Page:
Sanctuaire Agoa

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Chapter 3. SITE DESCRIPTION

c - Biological features

Habitats

Brief description of dominant and particular habitats (marine and terrestrial)*: List here the habitats and ecosystems that are representative and/or of importance for the WCR (i.e. mangroves, coral reefs, etc):


 

1. Ecosystems features

The Caribbean Sea is a semi-closed basin between the Florida and the Bahamas in the North, and Central and South America in the West, and by the Antilles in the East. It is the second biggest sea of the world with a surface of 2 828 125 km2 (Costello, Coll and al ., on 2010) and is constantly fed by Atlantic waters and currents of Guyana.

These waters are seasonally enriched by the phytoplankton coming from the Guyana Shield. This exogenous supply comes to increase a coastal local primary production, mainly bound to the contributions of terrigenous nutrients, the level of which is still underestimated. Considered as the heart of the biodiversity of the Atlantic Ocean (Huggins, Keel and al ., on 2007; Spalding, Ravilious and al ., on 2001), the Caribbean sea is home to a multitude of species (117 types of sponges, 633 of mollusks, 378 of bivalves, 77 of stomatopodes, 148 of echinoderms, more than 1 400 species of fishes, 76 of sharks, 45 of shrimps and 28 of cetaceans) among which 13 % are endemic in the zone. Three types of major ecosystems are found : coral reefs, mangroves and seagrasses.

 

2. Physico-chemical features

"Battered by Atlantic swells, the windward coasts are currently protected in part by biological algae (barrier) constructions or algo-reef (fringing). This protection is dependent on the growth of organic buildings that are currently in decline. Maintaining that physical protection is of paramount importance for the preservation of coastal infrastructure, and mangroves which reduce erosion along this coast. Mangroves are the only bulwark against the discharge of terrigenous flux on other coastal ecosystems. The phanerogam seagrass is also involved in trapping coastal sediment and nutrients, thus providing to the communities some of the conditions necessary for growth.

 

Generally in the tropics and in the absence of nutrient enrichment phenomena, biological processes are mostly coastal. Each of the major coastal ecosystems is known to provide important primary production, habitat for communities living more or less specialized, shelter, feeding areas, and nurseries:
- The mangrove is an important source of primary production. The feet of mangrove tree also provide shelter for aquatic wildlife, resident or not, (mangrove crab, shorebird) and juvenile fish.
- The phanerogam seagrass provides shelter and feeding to a variety of wildlife resident or migrant (conch, white sea urchin, green turtles, corals, seagrass, gorgonians). It is also a nursery area.

 

- The coral communities offer, by their large spatial heterogeneity, multiple types of shelter and food sources allowing a very high biodiversity to live there (presence of fish, corals, mollusks and other many groups totally unknown , feeding area for hawksbill turtles). Their primary production is very high and they are also nursery grounds.
These biological functions (nursery, primary production ...) and physical (coastal protection) can be ensured only by functioning ecosystems, that is to say in good health (coral communities in good health and recrutantes , climax of seagrass beds, mangroves integrity) and whose functional relationships are preserved (exchange of matter and nutrients, migration of individuals at different time scales). "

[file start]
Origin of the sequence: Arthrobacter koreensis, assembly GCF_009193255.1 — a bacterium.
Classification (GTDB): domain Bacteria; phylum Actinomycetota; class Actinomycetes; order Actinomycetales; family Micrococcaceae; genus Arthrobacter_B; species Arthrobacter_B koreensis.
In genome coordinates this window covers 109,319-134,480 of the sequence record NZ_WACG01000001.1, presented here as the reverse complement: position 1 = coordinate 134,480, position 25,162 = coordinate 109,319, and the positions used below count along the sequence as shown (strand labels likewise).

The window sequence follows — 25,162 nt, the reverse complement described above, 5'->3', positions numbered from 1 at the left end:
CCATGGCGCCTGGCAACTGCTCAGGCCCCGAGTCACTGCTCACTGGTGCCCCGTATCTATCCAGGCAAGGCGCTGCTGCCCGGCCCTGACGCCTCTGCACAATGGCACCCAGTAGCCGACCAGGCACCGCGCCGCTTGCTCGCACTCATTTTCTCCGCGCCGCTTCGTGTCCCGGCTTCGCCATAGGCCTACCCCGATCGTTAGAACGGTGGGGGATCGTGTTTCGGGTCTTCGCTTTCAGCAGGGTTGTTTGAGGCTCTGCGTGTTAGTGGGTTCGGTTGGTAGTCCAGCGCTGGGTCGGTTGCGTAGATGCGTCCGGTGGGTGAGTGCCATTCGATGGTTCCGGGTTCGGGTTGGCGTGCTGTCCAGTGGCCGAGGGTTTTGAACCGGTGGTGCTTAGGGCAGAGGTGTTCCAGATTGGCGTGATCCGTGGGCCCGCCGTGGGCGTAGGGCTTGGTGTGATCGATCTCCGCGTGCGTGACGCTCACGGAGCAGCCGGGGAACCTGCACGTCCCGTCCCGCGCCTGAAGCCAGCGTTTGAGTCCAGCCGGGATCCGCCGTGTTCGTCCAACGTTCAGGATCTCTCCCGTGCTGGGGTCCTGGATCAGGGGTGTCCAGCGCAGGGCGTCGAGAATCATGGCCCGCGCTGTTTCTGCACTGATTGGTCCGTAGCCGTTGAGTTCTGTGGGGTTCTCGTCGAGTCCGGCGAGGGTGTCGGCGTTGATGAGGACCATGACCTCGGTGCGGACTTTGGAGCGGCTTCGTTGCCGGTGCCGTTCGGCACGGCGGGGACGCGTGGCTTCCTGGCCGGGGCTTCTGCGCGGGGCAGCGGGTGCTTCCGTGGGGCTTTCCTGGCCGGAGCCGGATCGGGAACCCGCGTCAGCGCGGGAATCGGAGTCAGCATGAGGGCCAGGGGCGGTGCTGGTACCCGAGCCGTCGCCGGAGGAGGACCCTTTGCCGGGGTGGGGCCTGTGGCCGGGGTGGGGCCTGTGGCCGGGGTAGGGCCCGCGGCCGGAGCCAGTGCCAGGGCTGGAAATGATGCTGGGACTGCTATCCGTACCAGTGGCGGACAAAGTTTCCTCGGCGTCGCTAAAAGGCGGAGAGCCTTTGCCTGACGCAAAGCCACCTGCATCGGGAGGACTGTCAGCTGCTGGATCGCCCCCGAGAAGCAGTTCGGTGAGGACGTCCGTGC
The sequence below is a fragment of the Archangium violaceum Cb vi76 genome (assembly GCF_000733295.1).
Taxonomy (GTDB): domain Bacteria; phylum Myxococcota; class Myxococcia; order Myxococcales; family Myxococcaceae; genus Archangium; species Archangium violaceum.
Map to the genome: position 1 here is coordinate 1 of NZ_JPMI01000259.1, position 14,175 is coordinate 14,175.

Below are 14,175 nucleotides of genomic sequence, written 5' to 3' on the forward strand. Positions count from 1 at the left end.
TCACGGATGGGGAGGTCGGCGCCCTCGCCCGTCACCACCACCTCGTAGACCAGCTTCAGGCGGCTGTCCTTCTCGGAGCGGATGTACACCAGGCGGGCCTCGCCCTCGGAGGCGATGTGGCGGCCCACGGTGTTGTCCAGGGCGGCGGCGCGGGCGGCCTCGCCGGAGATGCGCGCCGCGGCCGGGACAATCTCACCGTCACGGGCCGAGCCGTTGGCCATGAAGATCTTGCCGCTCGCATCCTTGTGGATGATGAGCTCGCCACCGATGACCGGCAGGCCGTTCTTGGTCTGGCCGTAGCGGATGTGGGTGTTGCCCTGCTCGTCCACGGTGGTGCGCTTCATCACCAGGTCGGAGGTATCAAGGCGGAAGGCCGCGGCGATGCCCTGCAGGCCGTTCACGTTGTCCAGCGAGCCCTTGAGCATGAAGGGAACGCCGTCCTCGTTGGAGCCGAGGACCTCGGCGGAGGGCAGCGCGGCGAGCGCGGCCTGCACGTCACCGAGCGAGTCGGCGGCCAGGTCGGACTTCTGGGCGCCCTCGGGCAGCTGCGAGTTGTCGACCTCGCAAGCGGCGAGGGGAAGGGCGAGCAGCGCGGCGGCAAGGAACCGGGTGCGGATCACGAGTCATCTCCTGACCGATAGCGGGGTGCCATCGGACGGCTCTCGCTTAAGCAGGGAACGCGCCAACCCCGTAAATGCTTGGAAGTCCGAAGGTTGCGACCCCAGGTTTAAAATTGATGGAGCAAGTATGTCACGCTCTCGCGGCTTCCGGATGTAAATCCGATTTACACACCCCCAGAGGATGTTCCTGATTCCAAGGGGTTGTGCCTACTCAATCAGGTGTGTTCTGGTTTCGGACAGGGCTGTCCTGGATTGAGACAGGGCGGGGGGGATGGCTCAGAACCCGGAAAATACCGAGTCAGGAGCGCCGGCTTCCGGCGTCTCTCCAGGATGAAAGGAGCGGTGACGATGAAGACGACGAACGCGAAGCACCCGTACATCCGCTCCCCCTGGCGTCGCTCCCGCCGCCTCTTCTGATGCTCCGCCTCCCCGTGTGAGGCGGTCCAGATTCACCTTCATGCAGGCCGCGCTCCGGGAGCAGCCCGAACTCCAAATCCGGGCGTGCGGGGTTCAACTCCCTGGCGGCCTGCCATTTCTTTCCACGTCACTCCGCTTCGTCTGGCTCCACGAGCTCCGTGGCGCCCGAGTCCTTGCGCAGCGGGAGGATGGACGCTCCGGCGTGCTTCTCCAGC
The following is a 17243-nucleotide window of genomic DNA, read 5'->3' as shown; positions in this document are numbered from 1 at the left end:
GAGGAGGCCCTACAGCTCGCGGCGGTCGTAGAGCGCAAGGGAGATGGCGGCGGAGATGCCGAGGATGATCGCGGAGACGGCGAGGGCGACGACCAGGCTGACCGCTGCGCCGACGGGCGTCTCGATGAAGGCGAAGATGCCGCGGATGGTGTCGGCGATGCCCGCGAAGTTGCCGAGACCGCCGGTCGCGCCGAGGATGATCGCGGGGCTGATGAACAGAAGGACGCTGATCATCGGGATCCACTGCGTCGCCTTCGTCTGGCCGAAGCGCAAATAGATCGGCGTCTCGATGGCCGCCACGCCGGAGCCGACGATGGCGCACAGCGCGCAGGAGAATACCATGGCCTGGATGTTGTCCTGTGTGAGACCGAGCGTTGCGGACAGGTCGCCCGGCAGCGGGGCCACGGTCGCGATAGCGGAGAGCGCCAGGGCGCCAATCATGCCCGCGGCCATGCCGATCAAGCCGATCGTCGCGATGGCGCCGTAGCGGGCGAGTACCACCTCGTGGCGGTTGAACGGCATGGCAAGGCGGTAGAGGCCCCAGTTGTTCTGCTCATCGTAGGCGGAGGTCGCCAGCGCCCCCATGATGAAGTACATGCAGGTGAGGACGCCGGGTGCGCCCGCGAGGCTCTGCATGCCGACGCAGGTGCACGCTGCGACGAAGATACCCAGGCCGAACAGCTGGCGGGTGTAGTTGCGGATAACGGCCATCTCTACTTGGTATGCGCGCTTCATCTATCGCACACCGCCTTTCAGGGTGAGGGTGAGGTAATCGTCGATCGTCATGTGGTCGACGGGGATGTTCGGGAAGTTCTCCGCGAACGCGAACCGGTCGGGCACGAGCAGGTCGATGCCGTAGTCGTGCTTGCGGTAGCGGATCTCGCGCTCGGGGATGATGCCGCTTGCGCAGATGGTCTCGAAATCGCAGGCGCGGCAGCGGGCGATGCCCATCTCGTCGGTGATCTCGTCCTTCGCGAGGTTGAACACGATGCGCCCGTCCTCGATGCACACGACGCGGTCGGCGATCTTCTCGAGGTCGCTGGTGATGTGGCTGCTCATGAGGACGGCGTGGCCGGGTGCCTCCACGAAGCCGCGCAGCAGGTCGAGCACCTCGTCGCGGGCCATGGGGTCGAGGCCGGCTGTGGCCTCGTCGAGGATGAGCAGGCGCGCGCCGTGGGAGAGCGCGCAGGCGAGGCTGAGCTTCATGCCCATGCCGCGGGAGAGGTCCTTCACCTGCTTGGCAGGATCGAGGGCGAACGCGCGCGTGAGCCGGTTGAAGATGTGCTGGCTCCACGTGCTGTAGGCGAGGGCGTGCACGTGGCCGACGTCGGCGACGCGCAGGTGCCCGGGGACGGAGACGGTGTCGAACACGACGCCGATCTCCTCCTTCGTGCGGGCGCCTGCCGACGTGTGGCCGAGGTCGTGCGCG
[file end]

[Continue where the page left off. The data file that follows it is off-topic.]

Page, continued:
- The intertidal habitats are rarely frequented by whales but they are very important because they provide breeding areas for fish and other prey.

 

- The continental shelf slopes gently from the shore at an average depth of 200 meters and is a rich food source for whales and other predators.
- The continental slope or bathyal zone which descends more abruptly ends at a depth of about 1100 meters or more and is frequented by some marine mammals like the sperm whale.
- The abyssal plain is itself extremely flat and occupies over 40% of sea area. Its depth varies by region but is generally 4000 meters.

Detail for each habitat/ecosystem the area it covers:

Marine / coastal ecosystem categories
Detail for each habitat / ecosystem the area covers
Size (estimate) Description and comments
unit Area covered
Mangroves
Antilles françaises ha 6083 Biodiversity in mangrove tree species in the Caribbean is low. Only four different species of mangrove trees have been identified, including three predominant: • The red mangrove - Rhizophora mangle L. (Rhizophoraceae) • The black mangrove - Avicennia germinans L. (Avicenniaceae) • The white mangrove - Laguncularia racemosa Gaertn (Combretaceae) There is, so scarce, the gray mangrove - Conocarpus erecta L. (Combretaceae), in sandy or rocky environments (edges of beaches). But these mangroves areas are home to significant biodiversity. For aquatic species, they are a safe haven and nursery for the juveniles.
Coral reefs
Antilles françaises (lagons et coraux) ha 30000 In the French Antilles (Martinique, Guadeloupe, St. Barthelemy, St. Martin), the situation has deteriorated since 1980: terrigenous sedimentation, nutrient pollution, fertilizers, pesticides and sewage led a coral degradation in favor of algae . Moreover, cyclones of 1980 and 1989 have greatly achieved corals (breakage and degradation by sedimentation), while the bleaching of 1998 resulted in a mortality of the order of 20 to 30%, as well as those of 2005.
Sea grass beds
sea grass ha 20000
Terrestrial ecosystems
Size (estimate)
unit Area covered